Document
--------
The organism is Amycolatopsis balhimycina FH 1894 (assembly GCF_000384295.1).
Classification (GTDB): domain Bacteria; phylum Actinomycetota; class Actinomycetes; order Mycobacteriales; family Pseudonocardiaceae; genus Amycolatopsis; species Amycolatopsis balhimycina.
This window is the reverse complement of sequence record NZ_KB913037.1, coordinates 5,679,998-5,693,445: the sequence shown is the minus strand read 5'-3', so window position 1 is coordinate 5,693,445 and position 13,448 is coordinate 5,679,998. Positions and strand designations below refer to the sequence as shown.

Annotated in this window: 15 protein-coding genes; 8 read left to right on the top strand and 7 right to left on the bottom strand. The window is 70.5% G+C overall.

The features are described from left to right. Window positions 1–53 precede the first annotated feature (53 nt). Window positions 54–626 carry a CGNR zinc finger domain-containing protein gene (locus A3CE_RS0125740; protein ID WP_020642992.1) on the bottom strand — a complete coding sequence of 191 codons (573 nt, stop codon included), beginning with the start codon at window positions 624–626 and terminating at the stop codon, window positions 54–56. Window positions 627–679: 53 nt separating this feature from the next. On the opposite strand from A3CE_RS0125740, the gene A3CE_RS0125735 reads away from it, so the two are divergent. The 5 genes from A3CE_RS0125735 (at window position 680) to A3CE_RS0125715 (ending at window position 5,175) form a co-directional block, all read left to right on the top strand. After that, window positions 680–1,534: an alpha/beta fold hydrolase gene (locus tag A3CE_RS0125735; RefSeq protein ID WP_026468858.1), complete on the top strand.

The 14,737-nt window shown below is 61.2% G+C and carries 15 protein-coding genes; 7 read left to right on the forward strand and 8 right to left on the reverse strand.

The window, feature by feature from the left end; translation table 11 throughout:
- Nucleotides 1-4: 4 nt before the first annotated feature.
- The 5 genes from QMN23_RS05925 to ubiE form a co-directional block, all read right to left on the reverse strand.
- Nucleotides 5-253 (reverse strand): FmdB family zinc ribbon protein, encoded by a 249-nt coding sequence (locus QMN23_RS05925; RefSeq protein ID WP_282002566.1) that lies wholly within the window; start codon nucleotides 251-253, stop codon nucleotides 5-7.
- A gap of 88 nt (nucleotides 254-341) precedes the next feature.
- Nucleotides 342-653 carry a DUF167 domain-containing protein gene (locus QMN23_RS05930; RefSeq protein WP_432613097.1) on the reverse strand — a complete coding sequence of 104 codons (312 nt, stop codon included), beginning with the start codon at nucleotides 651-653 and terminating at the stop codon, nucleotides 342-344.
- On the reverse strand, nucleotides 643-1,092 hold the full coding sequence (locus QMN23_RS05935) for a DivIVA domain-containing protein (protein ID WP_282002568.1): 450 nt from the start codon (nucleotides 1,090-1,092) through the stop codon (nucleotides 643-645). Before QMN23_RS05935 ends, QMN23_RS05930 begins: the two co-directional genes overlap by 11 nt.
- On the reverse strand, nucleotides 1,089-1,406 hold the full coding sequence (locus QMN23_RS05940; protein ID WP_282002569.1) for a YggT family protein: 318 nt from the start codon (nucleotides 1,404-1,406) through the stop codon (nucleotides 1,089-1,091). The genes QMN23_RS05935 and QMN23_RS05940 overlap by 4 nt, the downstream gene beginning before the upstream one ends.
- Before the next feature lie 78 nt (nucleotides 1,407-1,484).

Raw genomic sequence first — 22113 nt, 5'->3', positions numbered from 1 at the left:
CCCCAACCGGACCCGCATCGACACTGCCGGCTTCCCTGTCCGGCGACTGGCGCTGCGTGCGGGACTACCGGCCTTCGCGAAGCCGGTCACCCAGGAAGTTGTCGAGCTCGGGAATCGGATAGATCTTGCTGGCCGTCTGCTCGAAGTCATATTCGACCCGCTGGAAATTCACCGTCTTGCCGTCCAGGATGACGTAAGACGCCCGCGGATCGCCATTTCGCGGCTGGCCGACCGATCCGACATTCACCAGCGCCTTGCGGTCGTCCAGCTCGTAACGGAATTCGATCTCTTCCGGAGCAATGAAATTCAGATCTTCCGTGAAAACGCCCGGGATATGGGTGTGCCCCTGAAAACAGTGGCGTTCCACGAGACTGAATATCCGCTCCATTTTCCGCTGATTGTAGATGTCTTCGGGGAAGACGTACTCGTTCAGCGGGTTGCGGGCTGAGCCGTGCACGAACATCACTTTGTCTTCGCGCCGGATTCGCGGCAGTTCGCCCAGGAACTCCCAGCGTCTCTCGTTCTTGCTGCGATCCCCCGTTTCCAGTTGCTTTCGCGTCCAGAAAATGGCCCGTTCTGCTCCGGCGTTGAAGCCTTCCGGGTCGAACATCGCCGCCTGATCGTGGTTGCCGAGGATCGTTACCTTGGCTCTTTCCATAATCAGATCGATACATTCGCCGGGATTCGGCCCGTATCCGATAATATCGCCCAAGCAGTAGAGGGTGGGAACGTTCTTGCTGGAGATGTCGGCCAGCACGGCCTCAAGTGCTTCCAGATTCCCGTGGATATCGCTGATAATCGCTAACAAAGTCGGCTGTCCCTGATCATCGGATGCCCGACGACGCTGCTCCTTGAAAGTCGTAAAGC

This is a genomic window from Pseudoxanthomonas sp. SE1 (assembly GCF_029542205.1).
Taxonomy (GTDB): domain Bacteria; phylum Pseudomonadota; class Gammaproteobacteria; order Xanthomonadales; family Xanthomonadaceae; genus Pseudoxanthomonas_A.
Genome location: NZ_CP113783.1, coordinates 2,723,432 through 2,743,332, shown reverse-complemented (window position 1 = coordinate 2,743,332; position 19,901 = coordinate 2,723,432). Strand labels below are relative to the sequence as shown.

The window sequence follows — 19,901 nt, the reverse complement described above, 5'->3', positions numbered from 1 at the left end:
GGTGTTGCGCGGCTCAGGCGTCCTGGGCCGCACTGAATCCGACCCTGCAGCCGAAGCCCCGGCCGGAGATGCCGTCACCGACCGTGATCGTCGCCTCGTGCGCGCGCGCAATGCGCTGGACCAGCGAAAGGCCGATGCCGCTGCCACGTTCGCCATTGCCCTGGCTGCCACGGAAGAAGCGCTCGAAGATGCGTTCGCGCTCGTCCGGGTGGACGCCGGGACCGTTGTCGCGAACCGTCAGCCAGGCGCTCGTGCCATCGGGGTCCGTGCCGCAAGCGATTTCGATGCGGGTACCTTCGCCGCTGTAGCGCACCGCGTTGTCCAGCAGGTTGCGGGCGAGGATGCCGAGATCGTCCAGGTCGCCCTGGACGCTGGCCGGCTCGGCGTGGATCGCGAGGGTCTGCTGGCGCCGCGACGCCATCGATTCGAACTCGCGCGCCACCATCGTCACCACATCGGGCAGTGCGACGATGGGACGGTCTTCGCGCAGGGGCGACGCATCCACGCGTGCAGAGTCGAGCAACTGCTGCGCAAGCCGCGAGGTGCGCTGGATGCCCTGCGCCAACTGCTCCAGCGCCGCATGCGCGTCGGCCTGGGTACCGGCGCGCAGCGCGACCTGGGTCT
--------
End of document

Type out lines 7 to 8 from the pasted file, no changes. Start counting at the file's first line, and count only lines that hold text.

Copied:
The window, feature by feature from the left end; translation table 11 throughout:
- Nucleotides 1-4: 4 nt before the first annotated feature.